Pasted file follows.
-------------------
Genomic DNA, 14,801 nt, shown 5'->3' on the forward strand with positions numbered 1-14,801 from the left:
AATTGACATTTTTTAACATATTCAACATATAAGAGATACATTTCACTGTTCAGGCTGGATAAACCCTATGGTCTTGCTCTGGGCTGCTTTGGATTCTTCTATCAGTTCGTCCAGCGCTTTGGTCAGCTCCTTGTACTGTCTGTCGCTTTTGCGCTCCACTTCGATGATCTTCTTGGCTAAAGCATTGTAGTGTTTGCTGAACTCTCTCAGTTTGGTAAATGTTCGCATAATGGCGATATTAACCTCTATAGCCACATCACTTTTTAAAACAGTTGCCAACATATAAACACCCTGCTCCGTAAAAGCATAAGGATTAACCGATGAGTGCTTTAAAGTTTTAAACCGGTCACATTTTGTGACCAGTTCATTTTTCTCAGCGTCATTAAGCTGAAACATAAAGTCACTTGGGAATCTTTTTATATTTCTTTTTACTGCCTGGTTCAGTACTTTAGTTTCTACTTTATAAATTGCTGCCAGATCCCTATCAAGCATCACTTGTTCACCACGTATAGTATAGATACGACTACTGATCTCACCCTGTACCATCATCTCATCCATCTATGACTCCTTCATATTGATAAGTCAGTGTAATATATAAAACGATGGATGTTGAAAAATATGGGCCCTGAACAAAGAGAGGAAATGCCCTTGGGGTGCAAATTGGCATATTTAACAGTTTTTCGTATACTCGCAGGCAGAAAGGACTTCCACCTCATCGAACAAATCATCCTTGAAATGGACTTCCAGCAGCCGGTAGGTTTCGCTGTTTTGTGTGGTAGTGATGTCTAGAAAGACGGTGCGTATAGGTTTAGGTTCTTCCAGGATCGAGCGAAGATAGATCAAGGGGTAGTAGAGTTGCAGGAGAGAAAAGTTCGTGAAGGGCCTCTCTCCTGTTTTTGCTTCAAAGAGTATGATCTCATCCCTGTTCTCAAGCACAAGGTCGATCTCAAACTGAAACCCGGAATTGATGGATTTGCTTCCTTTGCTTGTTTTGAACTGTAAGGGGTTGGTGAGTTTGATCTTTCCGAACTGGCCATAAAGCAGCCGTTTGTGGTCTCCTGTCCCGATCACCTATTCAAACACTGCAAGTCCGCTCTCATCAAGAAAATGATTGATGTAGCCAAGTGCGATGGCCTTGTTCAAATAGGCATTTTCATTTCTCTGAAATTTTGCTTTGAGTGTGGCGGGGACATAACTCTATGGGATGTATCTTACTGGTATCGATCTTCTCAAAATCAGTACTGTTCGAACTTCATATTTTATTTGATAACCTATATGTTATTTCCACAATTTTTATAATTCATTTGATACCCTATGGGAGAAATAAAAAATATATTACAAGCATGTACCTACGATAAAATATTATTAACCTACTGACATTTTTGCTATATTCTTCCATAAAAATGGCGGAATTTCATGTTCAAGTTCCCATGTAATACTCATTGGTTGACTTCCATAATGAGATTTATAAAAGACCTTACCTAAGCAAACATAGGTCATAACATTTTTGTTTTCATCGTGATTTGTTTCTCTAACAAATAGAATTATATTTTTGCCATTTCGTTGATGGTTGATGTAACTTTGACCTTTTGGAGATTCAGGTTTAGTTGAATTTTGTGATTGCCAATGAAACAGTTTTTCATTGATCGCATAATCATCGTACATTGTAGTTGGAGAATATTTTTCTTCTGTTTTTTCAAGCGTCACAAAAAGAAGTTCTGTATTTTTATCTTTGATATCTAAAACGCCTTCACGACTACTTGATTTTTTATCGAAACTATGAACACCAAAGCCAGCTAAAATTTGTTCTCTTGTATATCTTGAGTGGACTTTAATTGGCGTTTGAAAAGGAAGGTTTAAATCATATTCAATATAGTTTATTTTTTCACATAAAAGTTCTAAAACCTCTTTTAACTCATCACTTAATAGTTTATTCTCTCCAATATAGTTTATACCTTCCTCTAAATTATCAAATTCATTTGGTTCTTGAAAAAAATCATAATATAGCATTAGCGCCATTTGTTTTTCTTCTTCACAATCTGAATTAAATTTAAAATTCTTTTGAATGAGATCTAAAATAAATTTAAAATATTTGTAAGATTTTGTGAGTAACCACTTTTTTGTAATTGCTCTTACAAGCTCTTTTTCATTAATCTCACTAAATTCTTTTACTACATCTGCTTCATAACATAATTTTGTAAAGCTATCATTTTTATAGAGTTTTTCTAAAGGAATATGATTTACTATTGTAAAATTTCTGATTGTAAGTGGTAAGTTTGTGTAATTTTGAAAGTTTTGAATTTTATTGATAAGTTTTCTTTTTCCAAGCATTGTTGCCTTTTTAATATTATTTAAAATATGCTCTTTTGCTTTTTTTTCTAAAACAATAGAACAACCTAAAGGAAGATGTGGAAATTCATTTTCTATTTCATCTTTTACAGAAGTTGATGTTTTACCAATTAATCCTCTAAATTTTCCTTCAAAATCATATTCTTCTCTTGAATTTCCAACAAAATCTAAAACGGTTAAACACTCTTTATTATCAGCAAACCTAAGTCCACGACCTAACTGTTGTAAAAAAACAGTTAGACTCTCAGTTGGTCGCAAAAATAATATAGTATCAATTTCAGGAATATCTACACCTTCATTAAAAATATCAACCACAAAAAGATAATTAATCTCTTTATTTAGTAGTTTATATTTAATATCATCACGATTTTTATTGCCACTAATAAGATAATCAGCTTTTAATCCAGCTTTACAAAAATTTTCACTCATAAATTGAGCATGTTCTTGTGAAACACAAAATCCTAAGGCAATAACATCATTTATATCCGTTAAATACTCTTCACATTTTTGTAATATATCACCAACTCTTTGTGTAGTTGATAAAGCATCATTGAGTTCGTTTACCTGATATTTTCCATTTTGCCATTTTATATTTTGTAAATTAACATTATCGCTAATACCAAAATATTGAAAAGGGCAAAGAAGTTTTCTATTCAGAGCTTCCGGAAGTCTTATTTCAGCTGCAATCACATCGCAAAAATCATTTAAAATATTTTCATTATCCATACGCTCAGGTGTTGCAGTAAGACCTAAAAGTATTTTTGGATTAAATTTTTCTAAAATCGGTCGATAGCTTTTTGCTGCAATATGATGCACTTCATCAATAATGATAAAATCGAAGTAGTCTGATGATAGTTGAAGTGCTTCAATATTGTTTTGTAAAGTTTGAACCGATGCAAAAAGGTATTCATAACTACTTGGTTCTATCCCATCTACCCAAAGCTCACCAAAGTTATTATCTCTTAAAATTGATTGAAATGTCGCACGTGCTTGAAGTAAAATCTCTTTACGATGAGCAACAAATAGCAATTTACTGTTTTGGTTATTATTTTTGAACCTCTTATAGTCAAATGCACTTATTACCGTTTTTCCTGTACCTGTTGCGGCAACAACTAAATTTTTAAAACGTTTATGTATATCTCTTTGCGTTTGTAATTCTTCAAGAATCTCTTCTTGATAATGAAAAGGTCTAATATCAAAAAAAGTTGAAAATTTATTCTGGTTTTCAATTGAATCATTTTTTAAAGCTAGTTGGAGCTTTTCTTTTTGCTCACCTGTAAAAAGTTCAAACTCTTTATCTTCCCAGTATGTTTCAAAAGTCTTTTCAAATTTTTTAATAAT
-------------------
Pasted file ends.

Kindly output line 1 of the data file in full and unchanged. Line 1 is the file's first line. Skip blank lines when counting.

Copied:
Genomic DNA, 14,801 nt, shown 5'->3' on the forward strand with positions numbered 1-14,801 from the left: